Berthierine formation in reservoir rocks from the Siri oilfield (Danish North Sea) as result of fluid-rock interactions: Part I. Characterization

Nana Mu, Hans-Martin Schulz, Yunjiao Fu, Niels Hemmingsen Schovsbo, Richard Wirth, Dieter Rhede, Wolfgang van Berk

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10 Citations (Scopus)


Berthierine as the only authigenic Fe-rich clay mineral occurs in an oil-bearing, glauconite-rich sandstone (Paleocene Heimdal Member of the Lista Formation, Danish North Sea). Based on the results of thin section, transmission and scanning electron microscopy, five different morphological types of berthierine were identified: (1) mainly as grain-coatings partly together with authigenic quartz covering detrital grains, (2) as pore-filling clay in open pores, (3) small crystals in transformed glauconite grains, (4) small crystals associated with siderite in layers of mica/micaceous glauconite, and (5) as elongated crystals in siderite concretions. Although different in occurrence, all berthierine types investigated by microprobe analysis are of similar chemical composition, suggesting similar precipitation conditions. Investigations by transmission electron microscopy reveal that fine berthierine crystals display straight parallel layers with a typical lattice fringe spacing of 0.7 nm, and that their occurrence is intimately connected to oil phases in pore space. Partly, berthierine textures resemble mineralized oil-water emulsions. Berthierine is more abundant in the oil leg than in the water leg, but occurs especially abundant at the oil-water contact. The coexistence of berthierine together with quartz overgrowth, but also its appearance in glauconite indicates that berthierine formed in situ and that it is a product of glauconite dissolution. Berthierine formation is coupled to the reduction of aqueous Fe 3+ into Fe 2+ derived from glauconite dissolution, and is related to fluid-rock interactions triggered by oil degradation which occurred in the oil-filled zone and at the oil-water contact. The biomarker parameters pristane/n-C 17 and phytane/n-C 18 indicate an increased extent of oil degradation at the oil-water contact. On the one hand, soluble oil degradation products (methane, carbon dioxide, and hydrogen) changed the hydrogeochemical conditions (such as pH, pe, alkalinity, etc.), and controlled dissolution of glauconite (and feldspar). On the other hand, the changed hydrogeochemical conditions led to berthierine and quartz precipitation in water-wet reservoir intervals.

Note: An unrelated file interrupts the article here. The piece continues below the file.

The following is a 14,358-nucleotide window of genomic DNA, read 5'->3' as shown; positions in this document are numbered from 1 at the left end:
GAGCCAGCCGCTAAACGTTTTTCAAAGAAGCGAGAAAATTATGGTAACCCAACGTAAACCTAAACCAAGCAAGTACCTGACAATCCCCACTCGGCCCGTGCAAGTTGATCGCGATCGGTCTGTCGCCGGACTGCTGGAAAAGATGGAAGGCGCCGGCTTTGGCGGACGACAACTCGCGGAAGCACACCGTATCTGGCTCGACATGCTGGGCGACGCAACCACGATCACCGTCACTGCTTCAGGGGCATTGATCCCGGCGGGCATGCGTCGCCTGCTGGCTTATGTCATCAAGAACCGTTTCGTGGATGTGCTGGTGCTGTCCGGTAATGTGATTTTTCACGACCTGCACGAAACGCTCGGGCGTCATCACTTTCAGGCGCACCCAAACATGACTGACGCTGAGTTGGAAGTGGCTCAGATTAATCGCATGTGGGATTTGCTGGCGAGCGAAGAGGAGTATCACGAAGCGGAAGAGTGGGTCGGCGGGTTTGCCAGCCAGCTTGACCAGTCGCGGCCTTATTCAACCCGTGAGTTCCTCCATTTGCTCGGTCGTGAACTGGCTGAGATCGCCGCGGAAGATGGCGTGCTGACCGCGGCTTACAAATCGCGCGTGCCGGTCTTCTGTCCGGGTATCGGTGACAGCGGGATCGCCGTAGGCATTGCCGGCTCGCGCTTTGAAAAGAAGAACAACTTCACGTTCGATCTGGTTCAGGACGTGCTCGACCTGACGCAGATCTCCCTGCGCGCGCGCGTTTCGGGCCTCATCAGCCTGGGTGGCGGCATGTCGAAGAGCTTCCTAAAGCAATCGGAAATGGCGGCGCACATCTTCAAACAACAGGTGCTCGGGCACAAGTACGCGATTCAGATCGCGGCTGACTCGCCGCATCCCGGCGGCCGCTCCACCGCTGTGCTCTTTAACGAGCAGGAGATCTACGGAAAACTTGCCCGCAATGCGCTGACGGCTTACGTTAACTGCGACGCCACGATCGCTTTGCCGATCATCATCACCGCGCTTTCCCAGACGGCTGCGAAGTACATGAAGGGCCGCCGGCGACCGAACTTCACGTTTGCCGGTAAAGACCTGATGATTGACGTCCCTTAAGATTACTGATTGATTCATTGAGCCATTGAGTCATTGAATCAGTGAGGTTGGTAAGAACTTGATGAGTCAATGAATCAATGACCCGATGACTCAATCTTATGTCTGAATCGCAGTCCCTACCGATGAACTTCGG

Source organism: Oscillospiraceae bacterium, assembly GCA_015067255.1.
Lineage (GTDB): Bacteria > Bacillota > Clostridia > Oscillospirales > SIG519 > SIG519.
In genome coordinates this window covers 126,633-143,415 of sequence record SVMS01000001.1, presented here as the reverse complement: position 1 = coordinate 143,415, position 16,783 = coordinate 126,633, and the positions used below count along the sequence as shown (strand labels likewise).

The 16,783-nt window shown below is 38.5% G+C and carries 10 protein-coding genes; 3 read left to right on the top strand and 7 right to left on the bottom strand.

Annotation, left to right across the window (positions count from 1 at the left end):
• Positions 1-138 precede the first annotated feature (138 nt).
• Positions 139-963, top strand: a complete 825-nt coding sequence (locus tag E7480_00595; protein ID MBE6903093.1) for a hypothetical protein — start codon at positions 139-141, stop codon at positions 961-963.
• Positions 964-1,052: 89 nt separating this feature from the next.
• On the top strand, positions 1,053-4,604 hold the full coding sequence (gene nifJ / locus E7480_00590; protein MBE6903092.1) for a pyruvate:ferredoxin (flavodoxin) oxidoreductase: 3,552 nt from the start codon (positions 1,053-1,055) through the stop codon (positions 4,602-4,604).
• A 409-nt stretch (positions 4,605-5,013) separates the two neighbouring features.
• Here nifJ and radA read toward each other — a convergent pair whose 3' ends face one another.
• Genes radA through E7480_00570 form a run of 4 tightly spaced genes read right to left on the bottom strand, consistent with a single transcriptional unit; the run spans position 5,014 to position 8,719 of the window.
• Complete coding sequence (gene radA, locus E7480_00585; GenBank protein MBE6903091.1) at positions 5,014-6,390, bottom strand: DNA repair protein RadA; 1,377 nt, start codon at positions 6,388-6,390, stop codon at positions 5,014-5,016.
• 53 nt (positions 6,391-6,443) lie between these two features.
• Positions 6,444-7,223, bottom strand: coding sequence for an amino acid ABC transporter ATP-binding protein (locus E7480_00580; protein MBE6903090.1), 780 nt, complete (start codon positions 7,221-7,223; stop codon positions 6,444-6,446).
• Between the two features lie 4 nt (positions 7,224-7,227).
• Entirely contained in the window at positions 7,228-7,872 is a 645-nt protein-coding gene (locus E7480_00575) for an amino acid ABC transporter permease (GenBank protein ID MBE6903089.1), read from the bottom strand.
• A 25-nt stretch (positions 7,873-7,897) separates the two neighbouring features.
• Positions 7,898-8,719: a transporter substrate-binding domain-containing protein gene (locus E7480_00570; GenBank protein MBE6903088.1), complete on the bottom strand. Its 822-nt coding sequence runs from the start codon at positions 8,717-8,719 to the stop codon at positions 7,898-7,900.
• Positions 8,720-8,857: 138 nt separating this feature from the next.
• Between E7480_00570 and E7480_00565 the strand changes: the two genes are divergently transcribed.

Original languageEnglish
Pages (from-to)302-316
Number of pages15
JournalMarine and Petroleum Geology
Publication statusPublished - 1 Aug 2015


  • Berthierine
  • Fluid-rock interactions
  • Glauconite
  • North sea
  • Oil degradation
  • Sandstone

Programme Area

  • Programme Area 3: Energy Resources


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